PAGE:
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There are two sides to the equation - supply and demand. Are there more people buying these games now? Its simple economics.TheScavenger said:they were just examples, but what I feel they should be priced at since development is far more expensive than it used to be. I'll edit the post to clarify that.Robokapp said:please show us the math that produced this number.TheScavenger said:
Expansions for example, like BFA are 50 dollars. But the amount should be more 90-140 dollars for how much work has gone into it.
But in any case, games are still far too cheap
Slapshot1188 said:Here is an actual response from a Kickstarter developer that has raised over $4M in Crowdfunding:
Q: The stated timeline of end of 2017 for FULL RELEASE is not a realistic one. Not even close.
A: Noted. I'm curious, however, what you're basing that on? Is it based on your development experience? Your insider knowledge into what business deals we've been working on? Have you peeked at our Gantt chart? Maybe you feel like using purchased assets from the Unreal Marketplace won't speed up development? Could it be you know that our choice of programming language for the server will slow down development? Anything? You got anything to substantiate your claim?
This game has not even entered Alpha yet and it’s July 2018. Best case is another year and a half to release. People gave money based on his statements and defense of the timeline. Should there be no accountability?
How is not giving information any sort of accountability? Its the opposite of accountability.Slapshot1188 said:As said a few time... don’t list a date.Very well then: what do you propose? If something is unknowable even to the people most directly involved in developing the game, how do you propose to make it known to people with only a casual interest?MadFrenchie said:You can't tell me, for example, CoE's timeline for all that was promised was a sound timeline. But he ardently defended it at the time against criticism. In fact, crowdfunding projects have routinely listed timelines that seem much more marketing than actual plan.The problem isn't that the game developer is hiding information from you. The problem is that the game developer doesn't know when the game will be ready, either. They could stick an arbitrary date on something and declare it a launch, but a pre-alpha game that is nominally launched isn't really what you're looking for.MadFrenchie said:Have you ever celebrated mother's day? Father's day? Had a dinner with your SO for Valentine's Day? Worn deodorant?I have a solution. If you don't like paying for games without knowing when they'll release, then don't.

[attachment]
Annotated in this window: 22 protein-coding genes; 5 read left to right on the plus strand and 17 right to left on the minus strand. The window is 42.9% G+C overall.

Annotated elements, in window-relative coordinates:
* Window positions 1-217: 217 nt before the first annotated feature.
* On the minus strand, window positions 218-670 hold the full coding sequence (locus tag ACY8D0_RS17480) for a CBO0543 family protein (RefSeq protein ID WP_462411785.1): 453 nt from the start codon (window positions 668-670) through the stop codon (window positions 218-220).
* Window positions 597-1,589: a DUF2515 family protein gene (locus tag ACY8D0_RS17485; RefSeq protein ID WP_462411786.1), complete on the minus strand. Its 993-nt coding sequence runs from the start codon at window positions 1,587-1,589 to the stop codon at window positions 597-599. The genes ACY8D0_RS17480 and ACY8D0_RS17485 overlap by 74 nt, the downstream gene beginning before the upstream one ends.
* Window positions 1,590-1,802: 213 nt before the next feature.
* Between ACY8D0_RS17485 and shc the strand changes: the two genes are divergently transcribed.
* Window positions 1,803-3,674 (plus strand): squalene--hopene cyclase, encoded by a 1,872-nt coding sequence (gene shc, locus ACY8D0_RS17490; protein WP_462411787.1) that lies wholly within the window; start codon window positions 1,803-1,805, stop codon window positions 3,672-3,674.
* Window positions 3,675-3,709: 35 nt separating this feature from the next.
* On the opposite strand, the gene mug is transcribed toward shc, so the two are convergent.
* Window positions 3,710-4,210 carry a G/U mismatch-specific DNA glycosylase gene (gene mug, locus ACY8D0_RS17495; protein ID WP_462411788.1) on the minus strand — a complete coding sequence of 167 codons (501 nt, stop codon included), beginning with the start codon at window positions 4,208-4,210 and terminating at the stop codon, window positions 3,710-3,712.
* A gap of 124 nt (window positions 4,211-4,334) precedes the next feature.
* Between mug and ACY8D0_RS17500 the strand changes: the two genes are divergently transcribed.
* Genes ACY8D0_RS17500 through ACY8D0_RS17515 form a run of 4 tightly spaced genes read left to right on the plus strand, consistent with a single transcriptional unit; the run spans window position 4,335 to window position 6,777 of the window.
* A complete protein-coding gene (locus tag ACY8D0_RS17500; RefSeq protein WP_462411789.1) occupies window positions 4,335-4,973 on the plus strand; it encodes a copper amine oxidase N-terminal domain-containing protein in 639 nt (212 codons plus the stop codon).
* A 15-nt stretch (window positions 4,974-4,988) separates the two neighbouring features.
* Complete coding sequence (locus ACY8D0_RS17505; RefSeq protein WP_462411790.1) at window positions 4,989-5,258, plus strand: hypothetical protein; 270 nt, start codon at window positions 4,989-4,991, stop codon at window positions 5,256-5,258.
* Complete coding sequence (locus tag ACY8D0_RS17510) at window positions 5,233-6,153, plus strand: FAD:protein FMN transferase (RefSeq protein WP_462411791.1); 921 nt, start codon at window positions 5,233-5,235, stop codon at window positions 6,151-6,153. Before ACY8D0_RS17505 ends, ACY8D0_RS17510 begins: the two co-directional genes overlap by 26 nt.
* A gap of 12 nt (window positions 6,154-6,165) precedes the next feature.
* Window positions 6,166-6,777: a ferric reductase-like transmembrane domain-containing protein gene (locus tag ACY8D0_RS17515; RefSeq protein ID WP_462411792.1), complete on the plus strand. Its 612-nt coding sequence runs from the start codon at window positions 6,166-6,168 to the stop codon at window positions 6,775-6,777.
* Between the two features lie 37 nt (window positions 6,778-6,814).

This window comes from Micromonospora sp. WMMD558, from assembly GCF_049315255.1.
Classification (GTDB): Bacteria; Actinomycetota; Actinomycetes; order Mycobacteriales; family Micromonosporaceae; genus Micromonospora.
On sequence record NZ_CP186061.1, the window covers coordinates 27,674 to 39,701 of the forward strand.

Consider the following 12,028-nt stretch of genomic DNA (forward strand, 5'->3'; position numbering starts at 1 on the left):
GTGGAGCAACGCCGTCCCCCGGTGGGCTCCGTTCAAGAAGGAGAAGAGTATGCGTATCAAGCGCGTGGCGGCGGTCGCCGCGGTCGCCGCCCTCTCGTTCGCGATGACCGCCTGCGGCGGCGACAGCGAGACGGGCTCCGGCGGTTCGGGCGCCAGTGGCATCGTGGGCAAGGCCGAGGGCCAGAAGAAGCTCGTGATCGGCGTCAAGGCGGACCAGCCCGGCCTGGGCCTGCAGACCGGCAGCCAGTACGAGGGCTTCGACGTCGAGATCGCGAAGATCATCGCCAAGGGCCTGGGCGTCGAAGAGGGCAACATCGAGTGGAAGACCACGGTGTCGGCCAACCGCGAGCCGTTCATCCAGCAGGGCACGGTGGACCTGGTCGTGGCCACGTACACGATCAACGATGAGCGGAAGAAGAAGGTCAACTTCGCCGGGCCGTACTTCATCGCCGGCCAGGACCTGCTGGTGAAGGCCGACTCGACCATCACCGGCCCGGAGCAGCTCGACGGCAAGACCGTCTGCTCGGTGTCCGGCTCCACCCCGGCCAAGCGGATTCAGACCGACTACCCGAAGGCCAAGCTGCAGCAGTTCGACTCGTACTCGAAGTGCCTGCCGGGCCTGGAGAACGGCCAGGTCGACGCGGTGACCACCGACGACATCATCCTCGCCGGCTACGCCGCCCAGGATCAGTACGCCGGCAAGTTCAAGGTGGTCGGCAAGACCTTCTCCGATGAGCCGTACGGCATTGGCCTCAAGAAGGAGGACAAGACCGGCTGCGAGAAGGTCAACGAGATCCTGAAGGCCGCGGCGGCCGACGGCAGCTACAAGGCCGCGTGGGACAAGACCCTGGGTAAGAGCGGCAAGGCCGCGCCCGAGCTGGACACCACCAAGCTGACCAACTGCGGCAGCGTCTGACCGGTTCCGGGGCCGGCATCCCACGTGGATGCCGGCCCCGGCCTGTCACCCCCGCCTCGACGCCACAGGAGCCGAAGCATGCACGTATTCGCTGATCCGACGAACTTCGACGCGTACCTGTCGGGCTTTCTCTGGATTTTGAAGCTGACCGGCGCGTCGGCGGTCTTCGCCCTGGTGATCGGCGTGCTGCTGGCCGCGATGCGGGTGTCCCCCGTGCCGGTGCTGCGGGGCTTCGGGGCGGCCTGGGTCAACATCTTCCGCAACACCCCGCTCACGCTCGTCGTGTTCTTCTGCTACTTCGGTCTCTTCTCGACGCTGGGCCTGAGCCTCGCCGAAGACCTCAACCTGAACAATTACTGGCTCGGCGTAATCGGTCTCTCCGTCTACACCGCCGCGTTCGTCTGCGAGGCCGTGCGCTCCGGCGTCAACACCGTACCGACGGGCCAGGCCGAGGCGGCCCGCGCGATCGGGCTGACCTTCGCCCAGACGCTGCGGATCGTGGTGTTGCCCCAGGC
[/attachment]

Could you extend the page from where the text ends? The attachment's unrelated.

Then you've fallen prey to the same influences of marketing folks who buy into these EA/Crowdfunding titles have. I've said elsewhere, giving it this reaction is essentially: "I don't feel it affects me directly, so I refuse to give it deeper thought." That's your right, but it makes you poorly qualified to address the issue in general.
The inequity of verifiable and straightforward information between consumers and producer in these instances is an issue.
If you wait until after a game launches before paying for it, there isn't any ambiguity about future release dates. You pay today, and you get to play today, as soon as you're done with the download. If you pay for a game before the promise is that you'll get to play immediately, then you know full well that you don't know when--if ever--the game will really be ready for you.
Backers are only getting the marketing, with no good recourse to evaluate the claims made. That's an issue. More transparency and an independent investigative review of project claims only serves to help consumers make an informed decision.
Sometimes what happens in large programming projects is that you put a bunch of work into developing something, and then you realize that it just doesn't work. In the context of game design, one way this could happen is that you put a bunch of work into creating a game mechanic and then, once you can test it, you discover that it just isn't fun. You then end up having to toss out a bunch of work and redesign some major things on the fly. You don't know where or how often it's going to happen, but it can cause all sorts of problems when it does.